The winter of 1985 no one died that had an interest to be buried in the Rocklyn cemetery, so the road to this grave site was not plowed out. When spring failed to arrive, the county road plowers made up their minds to push the snow off of this well graded cemetery road. In the process they made snow banks taller than a four-wheel drive pickup. South Rocklyn easily won the snowfall title for that year.
Good gosh, it was March! Not even the snow that was piled on top of the dead had melted enough to indicate that spring may come some day. While sitting on the tombstone of Frieda and Ed Mielke, I couldn’t help but think back to 1934, when spring arrived the first of February. We didn’t have guts enough to put in a crop that early, so on February 17th I started to summer fallow. Orlin Maurer had over a quarter plowed before February ended.
When March came that year, wild flowers were at their peak. On March 25th, strips of winter wheat on the south slopes measured 22 inches high. One June 30th, Paul Jahn beat me getting the first load of wheat to the warehouse. What a wild and wooly year that was. Of course when nature leaves out winter, what can you expect?
Since 1934, we had much more snow, and colder weather than this year, but it always ended decently when it came time for the snow to go. A person really has to go back to 1921 to find a winter as long as this one. That winter started out early too, and there was still plenty of snow covering the hills and dales on March 21st.
In 1921, that long winter came as no surprise to neighbor Ben Hall. Before the snows set it, Ben killed a hog for meat eating purposes. In the process of disemboweling the animal, he found an extra long spleen around the liver somewhere, indicating an extra long and rough winter.
Those ‘way out’ weather prophets are all gone now, and so is most of the home slaughtering. Times also have changed on how we put up with recent winters.
Our houses are better insulated and heat works automatically by the turn of the dial. Powerful self-propel rigs make short work of moving snow from long stretches of country roads. Usually a day or two after a snow storm, we can make it to town to pick up some fresh fruit, and vegetables from California.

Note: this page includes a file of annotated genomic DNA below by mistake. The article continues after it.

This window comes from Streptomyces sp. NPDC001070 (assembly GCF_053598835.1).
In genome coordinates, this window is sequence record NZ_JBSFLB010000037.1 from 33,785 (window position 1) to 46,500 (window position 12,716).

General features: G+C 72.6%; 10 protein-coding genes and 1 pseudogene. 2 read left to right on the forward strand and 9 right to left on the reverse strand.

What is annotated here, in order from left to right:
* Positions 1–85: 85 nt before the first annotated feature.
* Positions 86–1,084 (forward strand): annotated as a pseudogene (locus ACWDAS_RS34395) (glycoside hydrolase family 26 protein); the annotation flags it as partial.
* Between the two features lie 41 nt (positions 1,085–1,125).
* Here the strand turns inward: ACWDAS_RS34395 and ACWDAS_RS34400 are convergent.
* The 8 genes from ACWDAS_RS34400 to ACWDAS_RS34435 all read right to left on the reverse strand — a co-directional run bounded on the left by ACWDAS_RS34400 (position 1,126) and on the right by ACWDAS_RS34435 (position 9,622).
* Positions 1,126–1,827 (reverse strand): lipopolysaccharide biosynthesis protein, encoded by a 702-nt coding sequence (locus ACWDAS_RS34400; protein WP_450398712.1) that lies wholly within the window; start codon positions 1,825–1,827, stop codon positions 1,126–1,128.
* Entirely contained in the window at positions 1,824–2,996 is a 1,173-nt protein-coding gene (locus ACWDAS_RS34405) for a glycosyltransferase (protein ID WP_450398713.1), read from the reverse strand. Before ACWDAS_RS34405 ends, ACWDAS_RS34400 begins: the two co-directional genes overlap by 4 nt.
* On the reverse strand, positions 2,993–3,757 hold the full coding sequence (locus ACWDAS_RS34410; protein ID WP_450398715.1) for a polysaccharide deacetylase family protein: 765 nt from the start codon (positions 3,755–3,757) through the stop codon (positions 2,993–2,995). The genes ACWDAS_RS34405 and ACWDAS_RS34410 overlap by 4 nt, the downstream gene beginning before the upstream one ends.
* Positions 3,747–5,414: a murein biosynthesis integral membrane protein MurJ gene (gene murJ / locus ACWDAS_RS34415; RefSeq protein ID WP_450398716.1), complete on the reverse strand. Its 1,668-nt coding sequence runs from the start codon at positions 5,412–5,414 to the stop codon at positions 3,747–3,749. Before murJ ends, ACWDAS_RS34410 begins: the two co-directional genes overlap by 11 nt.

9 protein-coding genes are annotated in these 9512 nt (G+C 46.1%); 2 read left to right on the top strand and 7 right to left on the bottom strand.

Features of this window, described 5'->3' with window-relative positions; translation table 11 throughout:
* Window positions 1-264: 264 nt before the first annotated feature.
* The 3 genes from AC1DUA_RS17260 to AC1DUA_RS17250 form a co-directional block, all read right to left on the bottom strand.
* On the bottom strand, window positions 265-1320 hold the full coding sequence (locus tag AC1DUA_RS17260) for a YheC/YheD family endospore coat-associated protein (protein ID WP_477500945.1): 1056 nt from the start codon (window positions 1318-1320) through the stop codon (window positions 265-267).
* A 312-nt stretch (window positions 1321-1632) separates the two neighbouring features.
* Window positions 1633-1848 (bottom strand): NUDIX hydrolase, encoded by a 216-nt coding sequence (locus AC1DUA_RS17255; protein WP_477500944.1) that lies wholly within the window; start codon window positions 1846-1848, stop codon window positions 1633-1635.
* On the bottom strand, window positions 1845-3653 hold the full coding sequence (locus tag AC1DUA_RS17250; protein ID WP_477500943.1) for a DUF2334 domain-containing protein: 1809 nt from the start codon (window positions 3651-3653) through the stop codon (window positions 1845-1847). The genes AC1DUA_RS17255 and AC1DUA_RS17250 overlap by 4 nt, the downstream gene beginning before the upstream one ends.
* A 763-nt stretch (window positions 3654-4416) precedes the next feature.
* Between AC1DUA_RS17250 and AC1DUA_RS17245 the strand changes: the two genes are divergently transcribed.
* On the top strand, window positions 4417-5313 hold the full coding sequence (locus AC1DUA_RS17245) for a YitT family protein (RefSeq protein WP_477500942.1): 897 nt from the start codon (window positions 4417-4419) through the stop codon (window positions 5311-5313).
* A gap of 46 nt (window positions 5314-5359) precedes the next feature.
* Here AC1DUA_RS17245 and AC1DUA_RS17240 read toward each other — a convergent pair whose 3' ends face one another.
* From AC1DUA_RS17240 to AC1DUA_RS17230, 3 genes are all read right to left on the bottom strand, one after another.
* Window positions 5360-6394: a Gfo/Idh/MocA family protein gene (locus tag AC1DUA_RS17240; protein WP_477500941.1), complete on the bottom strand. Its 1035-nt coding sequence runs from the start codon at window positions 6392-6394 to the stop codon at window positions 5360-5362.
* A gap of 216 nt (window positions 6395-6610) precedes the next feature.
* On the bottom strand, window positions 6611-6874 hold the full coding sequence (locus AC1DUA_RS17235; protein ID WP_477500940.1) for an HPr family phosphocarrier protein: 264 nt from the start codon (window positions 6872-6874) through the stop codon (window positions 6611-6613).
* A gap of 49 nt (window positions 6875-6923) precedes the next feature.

Living through a winter now is a far cry from those real early settlers. Especially the ones that started frontier life in sod houses on the blizzard blown prairies of the Dakotas. Mother used to tell us how they would string a rope from their sod house to the barn. During a blinding snow storm, when chore time came, the only safe way of getting to the barn and back, was the hand-over-hand rope method.
Anyway, it will soon be Easter. Maybe by then we will be able to see and smell lots of black wet ground. Easter used to be the time to put on your best ‘Sunday-go-meeting” clothes. Easter morning services gave women an excuse to put hats of every description on their heads. Entering the church without a pair of white gloves was frowned upon.
Even the Easter Rabbit has changed her habits too. Dad told us that the Easter Bunny would come to our place, carrying all her Easter eggs in her tummy. Sister and I would line our boxes with straw to make them soft for Bunny’s posterior, and place them under the kitchen window. During the dead of night, the Easter Bunny would nestle down cozy-like, and lay lots of colored Easter eggs in our boxes. In some ways, in those days, Santa Claus and the Easter Bunny had the same kind of working hours.
"Spring Will Come" Kik-Back Country, p. 6